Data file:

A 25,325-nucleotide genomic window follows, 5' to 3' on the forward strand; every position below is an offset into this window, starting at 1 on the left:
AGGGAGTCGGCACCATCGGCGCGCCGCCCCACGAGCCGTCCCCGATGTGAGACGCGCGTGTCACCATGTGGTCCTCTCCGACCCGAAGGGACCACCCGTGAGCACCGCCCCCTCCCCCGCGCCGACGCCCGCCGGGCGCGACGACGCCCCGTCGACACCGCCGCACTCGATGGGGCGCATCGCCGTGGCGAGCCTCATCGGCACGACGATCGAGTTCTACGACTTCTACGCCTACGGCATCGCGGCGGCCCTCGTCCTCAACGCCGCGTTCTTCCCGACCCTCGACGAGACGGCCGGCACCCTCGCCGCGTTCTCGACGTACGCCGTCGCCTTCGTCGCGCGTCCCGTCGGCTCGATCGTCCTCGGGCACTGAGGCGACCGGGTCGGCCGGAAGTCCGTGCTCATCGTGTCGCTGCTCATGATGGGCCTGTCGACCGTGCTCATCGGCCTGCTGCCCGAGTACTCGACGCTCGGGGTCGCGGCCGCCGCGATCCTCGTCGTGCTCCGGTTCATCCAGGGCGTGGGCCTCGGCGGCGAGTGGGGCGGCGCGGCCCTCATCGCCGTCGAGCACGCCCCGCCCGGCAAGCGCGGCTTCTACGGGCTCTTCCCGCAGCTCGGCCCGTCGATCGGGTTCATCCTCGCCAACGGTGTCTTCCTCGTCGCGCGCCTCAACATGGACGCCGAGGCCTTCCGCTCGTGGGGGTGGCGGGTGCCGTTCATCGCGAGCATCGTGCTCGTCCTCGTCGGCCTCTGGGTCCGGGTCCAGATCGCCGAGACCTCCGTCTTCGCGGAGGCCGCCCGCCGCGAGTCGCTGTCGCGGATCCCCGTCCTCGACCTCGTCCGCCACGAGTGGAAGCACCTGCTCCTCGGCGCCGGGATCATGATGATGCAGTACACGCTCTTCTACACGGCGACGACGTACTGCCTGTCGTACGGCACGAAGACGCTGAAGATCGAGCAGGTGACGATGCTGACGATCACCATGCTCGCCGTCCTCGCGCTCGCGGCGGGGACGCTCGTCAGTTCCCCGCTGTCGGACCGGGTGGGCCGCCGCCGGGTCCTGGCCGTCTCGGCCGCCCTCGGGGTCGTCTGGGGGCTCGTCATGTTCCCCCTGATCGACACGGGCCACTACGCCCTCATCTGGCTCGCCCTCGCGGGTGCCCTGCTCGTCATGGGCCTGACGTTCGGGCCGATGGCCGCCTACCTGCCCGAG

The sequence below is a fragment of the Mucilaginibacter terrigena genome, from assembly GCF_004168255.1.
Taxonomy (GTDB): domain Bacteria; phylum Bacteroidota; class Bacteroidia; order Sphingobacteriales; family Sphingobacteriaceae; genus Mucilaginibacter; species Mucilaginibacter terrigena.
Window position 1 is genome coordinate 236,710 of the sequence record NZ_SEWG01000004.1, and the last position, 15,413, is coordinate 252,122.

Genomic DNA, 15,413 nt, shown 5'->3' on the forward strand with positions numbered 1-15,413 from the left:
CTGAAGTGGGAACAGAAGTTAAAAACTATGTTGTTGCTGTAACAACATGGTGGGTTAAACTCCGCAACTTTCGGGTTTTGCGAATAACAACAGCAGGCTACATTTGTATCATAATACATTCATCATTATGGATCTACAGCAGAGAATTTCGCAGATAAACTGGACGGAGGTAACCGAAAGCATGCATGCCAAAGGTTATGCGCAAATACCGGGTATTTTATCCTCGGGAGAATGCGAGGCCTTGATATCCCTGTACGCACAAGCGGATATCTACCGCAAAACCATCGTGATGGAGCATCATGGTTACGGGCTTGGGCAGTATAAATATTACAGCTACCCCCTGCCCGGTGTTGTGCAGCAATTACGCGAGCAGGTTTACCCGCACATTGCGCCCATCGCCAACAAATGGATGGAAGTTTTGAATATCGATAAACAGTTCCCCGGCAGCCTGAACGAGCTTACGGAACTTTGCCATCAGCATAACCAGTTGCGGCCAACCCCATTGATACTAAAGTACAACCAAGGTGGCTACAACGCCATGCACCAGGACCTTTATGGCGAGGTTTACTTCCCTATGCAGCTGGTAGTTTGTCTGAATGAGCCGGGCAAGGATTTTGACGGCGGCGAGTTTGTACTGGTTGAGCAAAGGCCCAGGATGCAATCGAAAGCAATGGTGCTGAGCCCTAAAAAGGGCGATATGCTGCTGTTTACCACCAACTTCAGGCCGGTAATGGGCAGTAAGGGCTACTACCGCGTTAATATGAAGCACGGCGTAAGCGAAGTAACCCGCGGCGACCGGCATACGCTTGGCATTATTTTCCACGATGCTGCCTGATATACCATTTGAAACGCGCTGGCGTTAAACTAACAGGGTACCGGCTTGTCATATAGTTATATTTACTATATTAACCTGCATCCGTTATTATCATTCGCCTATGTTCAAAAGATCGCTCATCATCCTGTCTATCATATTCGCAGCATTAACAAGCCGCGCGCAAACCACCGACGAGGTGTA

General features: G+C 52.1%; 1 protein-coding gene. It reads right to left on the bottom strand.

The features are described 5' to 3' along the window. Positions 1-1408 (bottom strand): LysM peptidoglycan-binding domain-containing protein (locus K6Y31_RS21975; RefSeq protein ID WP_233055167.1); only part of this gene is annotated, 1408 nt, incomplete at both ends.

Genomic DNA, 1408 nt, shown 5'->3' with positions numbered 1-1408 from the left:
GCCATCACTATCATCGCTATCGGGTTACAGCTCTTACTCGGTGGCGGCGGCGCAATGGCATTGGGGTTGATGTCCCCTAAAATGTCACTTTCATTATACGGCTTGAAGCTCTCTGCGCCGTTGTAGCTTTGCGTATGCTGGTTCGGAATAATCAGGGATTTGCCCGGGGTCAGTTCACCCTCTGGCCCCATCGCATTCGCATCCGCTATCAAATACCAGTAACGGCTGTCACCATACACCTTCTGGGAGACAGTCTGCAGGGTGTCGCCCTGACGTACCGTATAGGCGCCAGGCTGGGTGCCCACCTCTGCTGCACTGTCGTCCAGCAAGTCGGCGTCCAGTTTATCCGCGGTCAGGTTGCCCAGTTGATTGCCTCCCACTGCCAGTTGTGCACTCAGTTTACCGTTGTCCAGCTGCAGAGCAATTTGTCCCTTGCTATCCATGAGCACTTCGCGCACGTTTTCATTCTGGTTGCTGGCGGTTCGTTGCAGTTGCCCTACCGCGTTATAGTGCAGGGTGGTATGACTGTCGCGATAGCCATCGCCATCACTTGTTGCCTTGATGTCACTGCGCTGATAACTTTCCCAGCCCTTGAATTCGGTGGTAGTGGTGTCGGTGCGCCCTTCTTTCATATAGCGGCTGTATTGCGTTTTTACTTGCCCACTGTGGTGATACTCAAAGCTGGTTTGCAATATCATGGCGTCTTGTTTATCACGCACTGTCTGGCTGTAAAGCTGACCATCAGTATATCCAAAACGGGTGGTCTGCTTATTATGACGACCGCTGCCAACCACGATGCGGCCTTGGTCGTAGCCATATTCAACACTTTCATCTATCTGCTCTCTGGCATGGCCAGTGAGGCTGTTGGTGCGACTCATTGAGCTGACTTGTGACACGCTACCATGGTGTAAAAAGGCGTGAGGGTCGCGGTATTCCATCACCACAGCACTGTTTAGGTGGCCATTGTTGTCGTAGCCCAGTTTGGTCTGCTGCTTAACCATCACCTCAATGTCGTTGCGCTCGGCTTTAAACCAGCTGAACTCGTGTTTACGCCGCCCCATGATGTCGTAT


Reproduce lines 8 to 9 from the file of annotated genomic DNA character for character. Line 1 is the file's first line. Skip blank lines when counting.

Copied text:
General features: G+C 52.1%; 1 protein-coding gene. It reads right to left on the bottom strand.

The features are described 5' to 3' along the window. Positions 1-1408 (bottom strand): LysM peptidoglycan-binding domain-containing protein (locus K6Y31_RS21975; RefSeq protein ID WP_233055167.1); only part of this gene is annotated, 1408 nt, incomplete at both ends.